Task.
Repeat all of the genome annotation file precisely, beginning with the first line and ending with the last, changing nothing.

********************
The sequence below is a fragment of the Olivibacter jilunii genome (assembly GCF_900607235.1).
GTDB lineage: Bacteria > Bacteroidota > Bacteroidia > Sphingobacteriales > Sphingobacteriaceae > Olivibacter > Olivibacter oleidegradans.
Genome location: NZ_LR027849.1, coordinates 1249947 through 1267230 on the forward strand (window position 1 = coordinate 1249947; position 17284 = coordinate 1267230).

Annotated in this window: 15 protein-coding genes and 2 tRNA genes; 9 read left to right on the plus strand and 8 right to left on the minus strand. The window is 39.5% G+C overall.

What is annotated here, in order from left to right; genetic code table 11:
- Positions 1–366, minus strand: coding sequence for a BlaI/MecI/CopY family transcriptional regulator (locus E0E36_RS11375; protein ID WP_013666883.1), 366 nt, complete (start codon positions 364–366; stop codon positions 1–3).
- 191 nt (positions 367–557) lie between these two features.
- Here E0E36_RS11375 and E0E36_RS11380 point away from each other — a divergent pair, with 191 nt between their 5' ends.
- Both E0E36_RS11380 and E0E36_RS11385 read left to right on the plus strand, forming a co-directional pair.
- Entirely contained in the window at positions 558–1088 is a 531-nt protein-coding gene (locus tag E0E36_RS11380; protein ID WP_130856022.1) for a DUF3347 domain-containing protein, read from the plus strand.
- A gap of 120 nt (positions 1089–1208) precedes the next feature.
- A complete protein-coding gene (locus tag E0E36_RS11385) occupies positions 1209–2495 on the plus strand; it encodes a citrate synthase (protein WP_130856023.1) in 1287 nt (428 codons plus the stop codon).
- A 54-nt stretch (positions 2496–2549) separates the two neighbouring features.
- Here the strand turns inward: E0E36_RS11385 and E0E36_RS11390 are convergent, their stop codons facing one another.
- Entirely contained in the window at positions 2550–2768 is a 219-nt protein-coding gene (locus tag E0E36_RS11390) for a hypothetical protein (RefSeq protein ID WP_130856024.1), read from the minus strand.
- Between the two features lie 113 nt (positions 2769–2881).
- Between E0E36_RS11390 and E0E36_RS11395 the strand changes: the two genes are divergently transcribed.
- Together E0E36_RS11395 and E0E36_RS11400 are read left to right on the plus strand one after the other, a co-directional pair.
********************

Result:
The sequence below is a fragment of the Olivibacter jilunii genome (assembly GCF_900607235.1).
GTDB lineage: Bacteria > Bacteroidota > Bacteroidia > Sphingobacteriales > Sphingobacteriaceae > Olivibacter > Olivibacter oleidegradans.
Genome location: NZ_LR027849.1, coordinates 1249947 through 1267230 on the forward strand (window position 1 = coordinate 1249947; position 17284 = coordinate 1267230).

Annotated in this window: 15 protein-coding genes and 2 tRNA genes; 9 read left to right on the plus strand and 8 right to left on the minus strand. The window is 39.5% G+C overall.

What is annotated here, in order from left to right; genetic code table 11:
- Positions 1–366, minus strand: coding sequence for a BlaI/MecI/CopY family transcriptional regulator (locus E0E36_RS11375; protein ID WP_013666883.1), 366 nt, complete (start codon positions 364–366; stop codon positions 1–3).
- 191 nt (positions 367–557) lie between these two features.
- Here E0E36_RS11375 and E0E36_RS11380 point away from each other — a divergent pair, with 191 nt between their 5' ends.
- Both E0E36_RS11380 and E0E36_RS11385 read left to right on the plus strand, forming a co-directional pair.
- Entirely contained in the window at positions 558–1088 is a 531-nt protein-coding gene (locus tag E0E36_RS11380; protein ID WP_130856022.1) for a DUF3347 domain-containing protein, read from the plus strand.
- A gap of 120 nt (positions 1089–1208) precedes the next feature.
- A complete protein-coding gene (locus tag E0E36_RS11385) occupies positions 1209–2495 on the plus strand; it encodes a citrate synthase (protein WP_130856023.1) in 1287 nt (428 codons plus the stop codon).
- A 54-nt stretch (positions 2496–2549) separates the two neighbouring features.
- Here the strand turns inward: E0E36_RS11385 and E0E36_RS11390 are convergent, their stop codons facing one another.
- Entirely contained in the window at positions 2550–2768 is a 219-nt protein-coding gene (locus tag E0E36_RS11390) for a hypothetical protein (RefSeq protein ID WP_130856024.1), read from the minus strand.
- Between the two features lie 113 nt (positions 2769–2881).
- Between E0E36_RS11390 and E0E36_RS11395 the strand changes: the two genes are divergently transcribed.
- Together E0E36_RS11395 and E0E36_RS11400 are read left to right on the plus strand one after the other, a co-directional pair.